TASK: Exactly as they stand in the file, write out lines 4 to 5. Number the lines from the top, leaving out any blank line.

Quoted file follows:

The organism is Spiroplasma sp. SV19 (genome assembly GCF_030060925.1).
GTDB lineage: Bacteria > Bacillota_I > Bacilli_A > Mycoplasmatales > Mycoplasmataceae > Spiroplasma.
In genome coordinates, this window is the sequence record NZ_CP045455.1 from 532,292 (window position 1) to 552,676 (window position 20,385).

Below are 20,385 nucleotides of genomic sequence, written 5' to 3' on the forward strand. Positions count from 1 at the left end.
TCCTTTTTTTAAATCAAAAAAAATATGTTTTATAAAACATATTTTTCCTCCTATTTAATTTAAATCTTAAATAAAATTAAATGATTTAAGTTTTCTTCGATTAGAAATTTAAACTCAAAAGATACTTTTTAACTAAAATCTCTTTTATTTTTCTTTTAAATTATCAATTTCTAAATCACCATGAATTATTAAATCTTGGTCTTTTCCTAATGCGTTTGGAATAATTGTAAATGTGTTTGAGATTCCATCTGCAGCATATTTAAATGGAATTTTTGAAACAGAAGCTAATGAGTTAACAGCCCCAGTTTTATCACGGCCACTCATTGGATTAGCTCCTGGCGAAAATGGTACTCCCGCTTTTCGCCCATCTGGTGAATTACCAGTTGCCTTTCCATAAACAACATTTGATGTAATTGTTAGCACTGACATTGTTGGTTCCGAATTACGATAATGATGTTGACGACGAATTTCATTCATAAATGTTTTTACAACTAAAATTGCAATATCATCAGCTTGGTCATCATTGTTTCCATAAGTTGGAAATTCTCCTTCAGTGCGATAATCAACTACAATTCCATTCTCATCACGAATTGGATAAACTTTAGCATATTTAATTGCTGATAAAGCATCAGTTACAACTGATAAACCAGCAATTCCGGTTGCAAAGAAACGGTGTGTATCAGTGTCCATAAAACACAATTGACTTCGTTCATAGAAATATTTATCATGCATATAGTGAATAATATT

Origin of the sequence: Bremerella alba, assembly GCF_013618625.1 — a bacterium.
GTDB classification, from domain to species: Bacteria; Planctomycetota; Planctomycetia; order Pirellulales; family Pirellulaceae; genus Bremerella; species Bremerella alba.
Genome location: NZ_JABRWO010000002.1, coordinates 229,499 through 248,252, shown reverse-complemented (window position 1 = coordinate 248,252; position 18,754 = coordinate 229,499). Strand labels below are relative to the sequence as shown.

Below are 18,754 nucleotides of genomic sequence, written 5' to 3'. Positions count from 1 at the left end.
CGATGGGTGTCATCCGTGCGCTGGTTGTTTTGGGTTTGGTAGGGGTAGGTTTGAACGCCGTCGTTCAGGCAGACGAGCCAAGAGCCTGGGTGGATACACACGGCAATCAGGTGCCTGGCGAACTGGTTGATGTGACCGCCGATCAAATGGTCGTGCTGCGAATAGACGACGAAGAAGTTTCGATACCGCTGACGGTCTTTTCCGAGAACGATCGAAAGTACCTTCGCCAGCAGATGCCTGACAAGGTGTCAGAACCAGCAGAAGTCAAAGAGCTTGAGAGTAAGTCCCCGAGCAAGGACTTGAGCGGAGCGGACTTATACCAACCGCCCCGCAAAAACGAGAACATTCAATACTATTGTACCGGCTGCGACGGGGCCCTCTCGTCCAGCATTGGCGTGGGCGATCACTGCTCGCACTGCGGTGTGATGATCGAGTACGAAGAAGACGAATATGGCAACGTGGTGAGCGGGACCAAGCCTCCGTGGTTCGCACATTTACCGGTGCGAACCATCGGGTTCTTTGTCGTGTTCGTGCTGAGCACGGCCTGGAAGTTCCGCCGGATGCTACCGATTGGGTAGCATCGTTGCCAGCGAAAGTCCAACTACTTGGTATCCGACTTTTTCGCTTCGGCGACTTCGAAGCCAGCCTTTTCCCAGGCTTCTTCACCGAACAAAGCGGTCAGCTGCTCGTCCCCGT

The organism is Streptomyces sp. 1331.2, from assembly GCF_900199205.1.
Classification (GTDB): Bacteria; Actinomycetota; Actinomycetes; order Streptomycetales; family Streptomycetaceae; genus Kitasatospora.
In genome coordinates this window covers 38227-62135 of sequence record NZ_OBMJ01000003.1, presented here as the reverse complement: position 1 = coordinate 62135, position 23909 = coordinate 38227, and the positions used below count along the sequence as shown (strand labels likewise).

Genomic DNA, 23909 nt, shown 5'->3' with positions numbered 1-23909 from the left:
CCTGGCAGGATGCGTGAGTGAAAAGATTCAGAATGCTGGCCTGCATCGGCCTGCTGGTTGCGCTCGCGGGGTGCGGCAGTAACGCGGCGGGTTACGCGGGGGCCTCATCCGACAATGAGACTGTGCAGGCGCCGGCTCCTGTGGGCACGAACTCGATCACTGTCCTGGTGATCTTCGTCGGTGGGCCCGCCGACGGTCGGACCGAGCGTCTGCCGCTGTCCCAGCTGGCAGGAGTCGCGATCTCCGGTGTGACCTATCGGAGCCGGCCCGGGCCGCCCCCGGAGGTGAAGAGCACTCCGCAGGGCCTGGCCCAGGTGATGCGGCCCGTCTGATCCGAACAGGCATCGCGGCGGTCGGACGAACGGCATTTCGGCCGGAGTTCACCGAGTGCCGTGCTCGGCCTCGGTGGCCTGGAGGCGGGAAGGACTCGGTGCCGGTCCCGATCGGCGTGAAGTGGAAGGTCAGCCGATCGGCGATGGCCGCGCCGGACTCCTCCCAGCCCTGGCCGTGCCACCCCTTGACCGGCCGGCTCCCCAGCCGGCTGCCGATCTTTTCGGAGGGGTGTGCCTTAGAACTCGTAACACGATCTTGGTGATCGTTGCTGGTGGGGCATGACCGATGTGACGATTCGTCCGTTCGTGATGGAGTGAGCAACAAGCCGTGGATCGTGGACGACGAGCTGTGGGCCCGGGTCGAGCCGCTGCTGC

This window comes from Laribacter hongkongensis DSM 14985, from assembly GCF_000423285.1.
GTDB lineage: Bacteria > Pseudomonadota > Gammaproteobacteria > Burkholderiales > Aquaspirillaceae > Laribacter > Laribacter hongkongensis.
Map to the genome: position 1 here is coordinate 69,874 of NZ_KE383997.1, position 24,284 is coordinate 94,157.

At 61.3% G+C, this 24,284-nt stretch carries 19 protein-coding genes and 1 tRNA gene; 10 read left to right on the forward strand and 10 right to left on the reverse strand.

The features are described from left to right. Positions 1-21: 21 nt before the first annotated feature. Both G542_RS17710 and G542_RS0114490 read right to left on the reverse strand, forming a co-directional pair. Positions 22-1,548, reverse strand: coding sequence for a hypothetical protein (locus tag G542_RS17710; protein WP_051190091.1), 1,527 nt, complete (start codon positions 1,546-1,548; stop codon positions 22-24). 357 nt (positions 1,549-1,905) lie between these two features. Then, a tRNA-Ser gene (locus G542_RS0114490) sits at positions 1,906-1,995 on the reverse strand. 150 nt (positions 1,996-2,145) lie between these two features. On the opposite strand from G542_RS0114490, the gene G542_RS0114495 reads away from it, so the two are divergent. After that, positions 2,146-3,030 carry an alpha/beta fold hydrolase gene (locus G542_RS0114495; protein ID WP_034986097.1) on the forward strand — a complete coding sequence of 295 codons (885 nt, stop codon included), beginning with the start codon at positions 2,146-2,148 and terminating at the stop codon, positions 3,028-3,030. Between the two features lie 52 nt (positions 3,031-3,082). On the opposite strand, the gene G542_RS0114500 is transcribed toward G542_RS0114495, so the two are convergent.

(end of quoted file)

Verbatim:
Below are 20,385 nucleotides of genomic sequence, written 5' to 3' on the forward strand. Positions count from 1 at the left end.
TCCTTTTTTTAAATCAAAAAAAATATGTTTTATAAAACATATTTTTCCTCCTATTTAATTTAAATCTTAAATAAAATTAAATGATTTAAGTTTTCTTCGATTAGAAATTTAAACTCAAAAGATACTTTTTAACTAAAATCTCTTTTATTTTTCTTTTAAATTATCAATTTCTAAATCACCATGAATTATTAAATCTTGGTCTTTTCCTAATGCGTTTGGAATAATTGTAAATGTGTTTGAGATTCCATCTGCAGCATATTTAAATGGAATTTTTGAAACAGAAGCTAATGAGTTAACAGCCCCAGTTTTATCACGGCCACTCATTGGATTAGCTCCTGGCGAAAATGGTACTCCCGCTTTTCGCCCATCTGGTGAATTACCAGTTGCCTTTCCATAAACAACATTTGATGTAATTGTTAGCACTGACATTGTTGGTTCCGAATTACGATAATGATGTTGACGACGAATTTCATTCATAAATGTTTTTACAACTAAAATTGCAATATCATCAGCTTGGTCATCATTGTTTCCATAAGTTGGAAATTCTCCTTCAGTGCGATAATCAACTACAATTCCATTCTCATCACGAATTGGATAAACTTTAGCATATTTAATTGCTGATAAAGCATCAGTTACAACTGATAAACCAGCAATTCCGGTTGCAAAGAAACGGTGTGTATCAGTGTCCATAAAACACAATTGACTTCGTTCATAGAAATATTTATCATGCATATAGTGAATAATATT